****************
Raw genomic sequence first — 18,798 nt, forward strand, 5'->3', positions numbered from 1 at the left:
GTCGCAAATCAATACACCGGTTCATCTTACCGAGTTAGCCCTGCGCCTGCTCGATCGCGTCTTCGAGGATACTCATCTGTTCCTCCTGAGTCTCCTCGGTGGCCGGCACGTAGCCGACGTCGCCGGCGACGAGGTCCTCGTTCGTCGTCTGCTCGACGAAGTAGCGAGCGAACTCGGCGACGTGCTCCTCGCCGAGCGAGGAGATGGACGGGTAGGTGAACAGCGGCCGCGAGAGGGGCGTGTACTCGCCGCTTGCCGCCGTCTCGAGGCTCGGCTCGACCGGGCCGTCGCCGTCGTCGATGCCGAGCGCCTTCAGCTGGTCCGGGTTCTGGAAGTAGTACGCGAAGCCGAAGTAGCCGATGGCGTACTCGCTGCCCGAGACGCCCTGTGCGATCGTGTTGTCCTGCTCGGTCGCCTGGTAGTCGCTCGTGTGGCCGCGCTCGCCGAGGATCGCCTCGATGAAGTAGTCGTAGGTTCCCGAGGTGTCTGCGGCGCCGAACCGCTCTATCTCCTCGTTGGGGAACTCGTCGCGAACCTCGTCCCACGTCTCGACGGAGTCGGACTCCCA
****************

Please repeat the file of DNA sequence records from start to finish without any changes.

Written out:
Raw genomic sequence first — 18,798 nt, forward strand, 5'->3', positions numbered from 1 at the left:
GTCGCAAATCAATACACCGGTTCATCTTACCGAGTTAGCCCTGCGCCTGCTCGATCGCGTCTTCGAGGATACTCATCTGTTCCTCCTGAGTCTCCTCGGTGGCCGGCACGTAGCCGACGTCGCCGGCGACGAGGTCCTCGTTCGTCGTCTGCTCGACGAAGTAGCGAGCGAACTCGGCGACGTGCTCCTCGCCGAGCGAGGAGATGGACGGGTAGGTGAACAGCGGCCGCGAGAGGGGCGTGTACTCGCCGCTTGCCGCCGTCTCGAGGCTCGGCTCGACCGGGCCGTCGCCGTCGTCGATGCCGAGCGCCTTCAGCTGGTCCGGGTTCTGGAAGTAGTACGCGAAGCCGAAGTAGCCGATGGCGTACTCGCTGCCCGAGACGCCCTGTGCGATCGTGTTGTCCTGCTCGGTCGCCTGGTAGTCGCTCGTGTGGCCGCGCTCGCCGAGGATCGCCTCGATGAAGTAGTCGTAGGTTCCCGAGGTGTCTGCGGCGCCGAACCGCTCTATCTCCTCGTTGGGGAACTCGTCGCGAACCTCGTCCCACGTCTCGACGGAGTCGGACTCCCA